The new CDM Regulations, which aim to simplify and bring together the CDM Regulations 1994 and Construction (Health Safety and Welfare) Regulations 1996 are expected to come into force on 6 April 2007. They were approved by the Health and Safety Commission in October 2006. A supporting Approved Code of Practice (AcoP) and industry approved guidance is expected to be released this month in order to provide some familiarisation before the new regulations come into force.
The new regulations aim to simplify the law for the construction industry which has in the past been criticised for being too complex. It also aims to raise health and safety standards by improving the running and planning of construction projects. It places duties on all people involved in a project from start to finish, including provisions applicable to those involved in maintaining the building after completion.
The major changes in the new regulations are as follows:
· The role of the client has been redefined and the role of the client’s agent has been abolished. The client is now more accountable and has more duties than before. The ACoP provides direction for clients on how to fulfil these duties and recognises that many clients will not be very familiar with the construction process and therefore they are only generally required to ensure that various things are done, as opposed to taking an active role to do them themselves. The AcoP also summarises what clients are not expected to do.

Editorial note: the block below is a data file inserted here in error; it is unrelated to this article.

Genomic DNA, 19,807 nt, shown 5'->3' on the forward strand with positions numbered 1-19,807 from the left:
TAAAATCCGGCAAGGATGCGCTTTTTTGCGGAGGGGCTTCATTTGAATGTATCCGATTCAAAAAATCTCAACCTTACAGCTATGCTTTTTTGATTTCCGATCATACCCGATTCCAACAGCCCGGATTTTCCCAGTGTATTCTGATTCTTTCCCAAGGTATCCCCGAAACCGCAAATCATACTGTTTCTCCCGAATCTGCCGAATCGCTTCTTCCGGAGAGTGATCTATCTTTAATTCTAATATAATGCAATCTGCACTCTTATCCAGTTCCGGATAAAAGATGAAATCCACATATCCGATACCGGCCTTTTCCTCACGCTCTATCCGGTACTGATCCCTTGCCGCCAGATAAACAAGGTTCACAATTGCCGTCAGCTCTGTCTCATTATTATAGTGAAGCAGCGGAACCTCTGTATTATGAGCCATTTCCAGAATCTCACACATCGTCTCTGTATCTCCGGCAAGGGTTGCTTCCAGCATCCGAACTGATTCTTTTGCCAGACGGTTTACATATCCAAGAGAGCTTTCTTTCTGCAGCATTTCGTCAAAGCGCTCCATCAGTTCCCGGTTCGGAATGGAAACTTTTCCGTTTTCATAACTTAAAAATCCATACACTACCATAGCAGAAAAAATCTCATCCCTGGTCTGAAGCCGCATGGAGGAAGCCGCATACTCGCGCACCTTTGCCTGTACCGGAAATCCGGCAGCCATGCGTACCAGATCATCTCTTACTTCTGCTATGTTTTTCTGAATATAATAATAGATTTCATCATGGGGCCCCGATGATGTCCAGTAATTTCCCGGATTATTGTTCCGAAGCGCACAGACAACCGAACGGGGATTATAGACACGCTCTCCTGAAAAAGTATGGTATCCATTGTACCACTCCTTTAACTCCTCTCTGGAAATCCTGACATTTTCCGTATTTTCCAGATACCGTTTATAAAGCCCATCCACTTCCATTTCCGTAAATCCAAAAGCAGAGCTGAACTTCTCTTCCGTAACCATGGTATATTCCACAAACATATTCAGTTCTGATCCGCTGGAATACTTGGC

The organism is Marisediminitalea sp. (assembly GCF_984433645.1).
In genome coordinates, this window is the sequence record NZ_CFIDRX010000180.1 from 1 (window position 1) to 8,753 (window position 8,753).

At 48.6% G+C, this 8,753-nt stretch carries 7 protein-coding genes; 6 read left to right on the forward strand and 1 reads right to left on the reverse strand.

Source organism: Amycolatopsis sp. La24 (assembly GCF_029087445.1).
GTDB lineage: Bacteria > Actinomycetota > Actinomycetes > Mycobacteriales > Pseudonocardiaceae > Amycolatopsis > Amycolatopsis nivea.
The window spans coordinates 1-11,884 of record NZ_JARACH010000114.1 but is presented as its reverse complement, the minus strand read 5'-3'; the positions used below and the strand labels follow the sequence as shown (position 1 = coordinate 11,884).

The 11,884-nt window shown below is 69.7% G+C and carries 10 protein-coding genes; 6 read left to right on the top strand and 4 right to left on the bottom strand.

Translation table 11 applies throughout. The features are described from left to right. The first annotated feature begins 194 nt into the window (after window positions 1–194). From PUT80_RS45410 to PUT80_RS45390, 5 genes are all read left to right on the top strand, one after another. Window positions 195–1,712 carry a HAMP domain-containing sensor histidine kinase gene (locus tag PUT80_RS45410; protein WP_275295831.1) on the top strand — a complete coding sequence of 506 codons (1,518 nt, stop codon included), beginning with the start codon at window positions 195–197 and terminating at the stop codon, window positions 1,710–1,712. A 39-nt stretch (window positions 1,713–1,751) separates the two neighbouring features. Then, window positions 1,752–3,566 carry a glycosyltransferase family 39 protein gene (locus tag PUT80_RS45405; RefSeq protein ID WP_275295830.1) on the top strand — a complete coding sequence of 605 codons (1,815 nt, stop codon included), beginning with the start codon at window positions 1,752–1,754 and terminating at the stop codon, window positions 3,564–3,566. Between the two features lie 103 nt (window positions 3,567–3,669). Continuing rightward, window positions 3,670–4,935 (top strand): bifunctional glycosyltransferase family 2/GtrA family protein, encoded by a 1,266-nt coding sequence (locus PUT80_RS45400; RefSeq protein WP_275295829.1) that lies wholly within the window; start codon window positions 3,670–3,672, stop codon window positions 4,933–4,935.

· For notifiable projects (projects which have a construction phase longer than 30 days or involve more than 500 person days of building work) the client must appoint a CDM co-ordinator (replacing the planning supervisor under the 1994 regulations) and principal contractor. If the client does not appoint these positions he will have to undertake the roles himself. The co-ordinator is required to support and advise him in carrying out his duties. The principle contractors duties are set out in regulation 22 of the new regulations. His primary role is the planning, management and monitoring of the construction phase.
· For non-notifiable projects neither a CDM co-ordinator nor a principle contractor needs to be appointed and a written health and safety plan is not required; although written arrangements are still required for high-risk work